In this new age of retail, the smartest businesses will be the ones that can leverage ad spend across the board in order to reach consumers at every level relevant to them. Effective field marketing can step in to help exceed expectations.

To read the full article by Tom Harwood – Data and Insight Manager Gekko Group, please visit Retail Sector.

Tagged , , , , , , , ,

Back to the future: Retailers need a new approach for winning customers

The easing of lockdown measures, although slow and steady, has come as a welcome relief for retailers. We can now work towards rebuilding through the eventual easing of all restrictions.

While the lockdowns have been long and painful, the appetite to return and shop in-store remains strong. But it would be naive to just act as though it was still 2020 in reopening and returning to the same plan. It is incumbent on retailers to recognise how consumers have changed their shopping behaviours.

Successful retailers have always understood the motivators and triggers for different customer groups and then offering an appropriate, tailored approach. This needs to be recognised and acted upon.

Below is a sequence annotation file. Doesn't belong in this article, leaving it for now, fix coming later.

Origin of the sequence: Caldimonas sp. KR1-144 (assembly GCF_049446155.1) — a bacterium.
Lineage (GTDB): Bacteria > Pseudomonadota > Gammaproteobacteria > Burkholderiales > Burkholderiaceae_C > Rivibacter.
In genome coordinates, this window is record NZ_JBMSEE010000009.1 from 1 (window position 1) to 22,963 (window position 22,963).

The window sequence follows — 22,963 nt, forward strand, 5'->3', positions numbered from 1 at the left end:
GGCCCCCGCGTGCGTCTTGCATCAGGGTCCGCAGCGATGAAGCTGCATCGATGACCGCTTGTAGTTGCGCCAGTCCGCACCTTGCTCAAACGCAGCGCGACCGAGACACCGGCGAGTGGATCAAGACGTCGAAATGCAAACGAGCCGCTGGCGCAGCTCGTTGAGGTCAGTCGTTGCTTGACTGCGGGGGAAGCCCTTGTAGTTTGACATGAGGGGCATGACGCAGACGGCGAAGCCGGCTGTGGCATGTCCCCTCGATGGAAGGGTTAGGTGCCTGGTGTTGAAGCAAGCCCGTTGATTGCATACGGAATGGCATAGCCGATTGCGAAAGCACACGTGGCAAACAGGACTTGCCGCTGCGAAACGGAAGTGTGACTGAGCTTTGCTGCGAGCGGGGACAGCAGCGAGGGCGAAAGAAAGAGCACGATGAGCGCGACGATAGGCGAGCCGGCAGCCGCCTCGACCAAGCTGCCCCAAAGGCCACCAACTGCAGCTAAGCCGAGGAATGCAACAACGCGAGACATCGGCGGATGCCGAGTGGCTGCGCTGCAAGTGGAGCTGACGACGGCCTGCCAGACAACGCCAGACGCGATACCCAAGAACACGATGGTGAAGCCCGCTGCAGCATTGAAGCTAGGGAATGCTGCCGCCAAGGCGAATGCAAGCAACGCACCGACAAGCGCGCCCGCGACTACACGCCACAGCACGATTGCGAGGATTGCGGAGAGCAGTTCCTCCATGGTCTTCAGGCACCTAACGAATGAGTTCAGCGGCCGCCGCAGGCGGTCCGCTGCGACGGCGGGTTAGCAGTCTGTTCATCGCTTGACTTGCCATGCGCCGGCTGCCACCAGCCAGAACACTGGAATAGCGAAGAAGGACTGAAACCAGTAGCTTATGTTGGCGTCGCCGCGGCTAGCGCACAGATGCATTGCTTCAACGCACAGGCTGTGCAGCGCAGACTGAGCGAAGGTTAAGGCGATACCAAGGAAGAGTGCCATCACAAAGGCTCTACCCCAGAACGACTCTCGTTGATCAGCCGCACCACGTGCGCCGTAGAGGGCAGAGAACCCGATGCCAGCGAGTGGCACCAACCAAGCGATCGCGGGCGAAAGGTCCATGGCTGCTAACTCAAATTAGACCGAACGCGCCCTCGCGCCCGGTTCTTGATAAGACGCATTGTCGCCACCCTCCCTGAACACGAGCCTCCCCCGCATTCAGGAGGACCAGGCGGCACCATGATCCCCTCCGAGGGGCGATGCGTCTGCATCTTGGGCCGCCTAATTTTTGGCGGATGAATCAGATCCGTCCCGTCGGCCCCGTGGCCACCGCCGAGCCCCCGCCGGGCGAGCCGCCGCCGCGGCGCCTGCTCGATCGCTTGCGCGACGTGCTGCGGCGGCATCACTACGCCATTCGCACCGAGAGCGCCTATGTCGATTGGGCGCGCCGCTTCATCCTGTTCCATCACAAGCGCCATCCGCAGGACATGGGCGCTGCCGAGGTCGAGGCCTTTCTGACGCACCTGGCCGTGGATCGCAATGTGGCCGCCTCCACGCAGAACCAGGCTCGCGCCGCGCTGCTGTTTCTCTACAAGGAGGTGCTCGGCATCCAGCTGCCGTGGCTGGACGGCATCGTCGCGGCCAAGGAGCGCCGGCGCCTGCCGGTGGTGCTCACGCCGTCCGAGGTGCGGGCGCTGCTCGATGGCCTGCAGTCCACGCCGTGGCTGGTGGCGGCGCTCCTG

We recently took the temperature of the nation with a survey of changed shopping behaviours – with some interesting and encouraging results. The vast majority polled (70 per cent) revealed they were planning on visiting stores as much, or more than pre-pandemic. Only two per cent of respondents said they wouldn’t return to the high street. But digging into the detail we can start to see some distinct trends within this.

Localism remains strong

A new appreciation of localism has been one big factor that has brought our communities closer and changed perceptions that local perhaps meant less choice, as 35 per cent of respondents said they have purchased from a local or independent store that they would not have done pre-pandemic.

Meanwhile, the expectation might have been the very oldest might be the most loyal to the high street; interestingly, 35-44 year olds in our survey were the most loyal.